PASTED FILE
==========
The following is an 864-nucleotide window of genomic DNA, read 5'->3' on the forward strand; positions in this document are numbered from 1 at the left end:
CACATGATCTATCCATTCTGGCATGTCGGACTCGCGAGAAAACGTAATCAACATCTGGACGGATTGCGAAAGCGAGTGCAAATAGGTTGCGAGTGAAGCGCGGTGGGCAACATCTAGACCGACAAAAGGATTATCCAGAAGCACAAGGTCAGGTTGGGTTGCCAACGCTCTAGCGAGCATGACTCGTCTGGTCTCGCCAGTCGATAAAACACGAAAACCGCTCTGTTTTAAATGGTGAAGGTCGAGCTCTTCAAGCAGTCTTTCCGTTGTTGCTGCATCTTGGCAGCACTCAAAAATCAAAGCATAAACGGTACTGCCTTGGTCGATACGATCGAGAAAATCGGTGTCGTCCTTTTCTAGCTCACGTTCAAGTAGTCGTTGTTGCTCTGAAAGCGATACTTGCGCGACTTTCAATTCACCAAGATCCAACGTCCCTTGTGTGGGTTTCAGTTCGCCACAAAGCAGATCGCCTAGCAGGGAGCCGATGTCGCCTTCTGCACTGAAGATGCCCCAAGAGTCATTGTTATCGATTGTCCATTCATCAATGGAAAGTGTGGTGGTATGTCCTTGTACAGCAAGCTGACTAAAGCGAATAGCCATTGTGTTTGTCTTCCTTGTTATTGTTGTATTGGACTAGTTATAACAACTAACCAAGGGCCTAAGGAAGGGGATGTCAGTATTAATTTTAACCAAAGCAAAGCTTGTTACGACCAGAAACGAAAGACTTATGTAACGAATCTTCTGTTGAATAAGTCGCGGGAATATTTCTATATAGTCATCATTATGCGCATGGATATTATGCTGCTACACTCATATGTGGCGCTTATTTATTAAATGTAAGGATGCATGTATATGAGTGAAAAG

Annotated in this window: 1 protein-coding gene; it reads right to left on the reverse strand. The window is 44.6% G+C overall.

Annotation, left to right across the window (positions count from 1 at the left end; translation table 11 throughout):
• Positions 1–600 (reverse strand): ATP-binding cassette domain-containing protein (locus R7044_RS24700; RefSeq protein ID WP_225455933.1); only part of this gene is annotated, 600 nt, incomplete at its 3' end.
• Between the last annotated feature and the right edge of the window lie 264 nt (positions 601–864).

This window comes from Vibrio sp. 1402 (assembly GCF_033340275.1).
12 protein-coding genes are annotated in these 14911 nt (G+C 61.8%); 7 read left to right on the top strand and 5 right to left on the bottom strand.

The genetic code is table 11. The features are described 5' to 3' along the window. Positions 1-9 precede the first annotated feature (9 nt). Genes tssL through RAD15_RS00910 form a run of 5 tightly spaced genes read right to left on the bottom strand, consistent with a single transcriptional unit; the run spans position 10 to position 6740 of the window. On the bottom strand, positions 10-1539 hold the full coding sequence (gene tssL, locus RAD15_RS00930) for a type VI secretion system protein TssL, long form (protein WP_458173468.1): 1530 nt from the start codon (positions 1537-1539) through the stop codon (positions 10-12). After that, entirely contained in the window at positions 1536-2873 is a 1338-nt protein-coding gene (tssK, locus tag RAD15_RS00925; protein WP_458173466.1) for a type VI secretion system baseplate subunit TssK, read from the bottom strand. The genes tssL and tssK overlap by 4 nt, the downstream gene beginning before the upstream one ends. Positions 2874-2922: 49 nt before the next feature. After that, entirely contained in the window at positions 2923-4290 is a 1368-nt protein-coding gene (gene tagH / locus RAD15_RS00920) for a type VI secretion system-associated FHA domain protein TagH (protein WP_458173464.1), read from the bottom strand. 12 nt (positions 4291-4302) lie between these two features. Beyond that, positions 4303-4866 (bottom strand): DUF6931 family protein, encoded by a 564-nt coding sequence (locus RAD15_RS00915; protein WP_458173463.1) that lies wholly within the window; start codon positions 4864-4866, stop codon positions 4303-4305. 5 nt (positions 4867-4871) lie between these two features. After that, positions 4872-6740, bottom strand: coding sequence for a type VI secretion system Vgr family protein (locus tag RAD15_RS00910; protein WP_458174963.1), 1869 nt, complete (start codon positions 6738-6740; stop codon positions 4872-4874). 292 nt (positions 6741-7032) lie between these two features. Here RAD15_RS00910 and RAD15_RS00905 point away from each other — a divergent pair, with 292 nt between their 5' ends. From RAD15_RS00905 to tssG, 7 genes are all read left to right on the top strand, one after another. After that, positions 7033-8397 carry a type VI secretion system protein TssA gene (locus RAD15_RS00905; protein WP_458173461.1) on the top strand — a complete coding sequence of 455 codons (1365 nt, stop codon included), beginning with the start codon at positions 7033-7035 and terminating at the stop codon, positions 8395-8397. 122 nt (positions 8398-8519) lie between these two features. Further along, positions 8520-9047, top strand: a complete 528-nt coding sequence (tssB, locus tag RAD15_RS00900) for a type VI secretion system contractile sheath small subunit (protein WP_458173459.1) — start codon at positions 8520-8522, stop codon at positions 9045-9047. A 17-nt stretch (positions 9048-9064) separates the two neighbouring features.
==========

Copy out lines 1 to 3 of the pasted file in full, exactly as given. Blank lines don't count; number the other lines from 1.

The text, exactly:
The following is an 864-nucleotide window of genomic DNA, read 5'->3' on the forward strand; positions in this document are numbered from 1 at the left end:
CACATGATCTATCCATTCTGGCATGTCGGACTCGCGAGAAAACGTAATCAACATCTGGACGGATTGCGAAAGCGAGTGCAAATAGGTTGCGAGTGAAGCGCGGTGGGCAACATCTAGACCGACAAAAGGATTATCCAGAAGCACAAGGTCAGGTTGGGTTGCCAACGCTCTAGCGAGCATGACTCGTCTGGTCTCGCCAGTCGATAAAACACGAAAACCGCTCTGTTTTAAATGGTGAAGGTCGAGCTCTTCAAGCAGTCTTTCCGTTGTTGCTGCATCTTGGCAGCACTCAAAAATCAAAGCATAAACGGTACTGCCTTGGTCGATACGATCGAGAAAATCGGTGTCGTCCTTTTCTAGCTCACGTTCAAGTAGTCGTTGTTGCTCTGAAAGCGATACTTGCGCGACTTTCAATTCACCAAGATCCAACGTCCCTTGTGTGGGTTTCAGTTCGCCACAAAGCAGATCGCCTAGCAGGGAGCCGATGTCGCCTTCTGCACTGAAGATGCCCCAAGAGTCATTGTTATCGATTGTCCATTCATCAATGGAAAGTGTGGTGGTATGTCCTTGTACAGCAAGCTGACTAAAGCGAATAGCCATTGTGTTTGTCTTCCTTGTTATTGTTGTATTGGACTAGTTATAACAACTAACCAAGGGCCTAAGGAAGGGGATGTCAGTATTAATTTTAACCAAAGCAAAGCTTGTTACGACCAGAAACGAAAGACTTATGTAACGAATCTTCTGTTGAATAAGTCGCGGGAATATTTCTATATAGTCATCATTATGCGCATGGATATTATGCTGCTACACTCATATGTGGCGCTTATTTATTAAATGTAAGGATGCATGTATATGAGTGAAAAG

Annotated in this window: 1 protein-coding gene; it reads right to left on the reverse strand. The window is 44.6% G+C overall.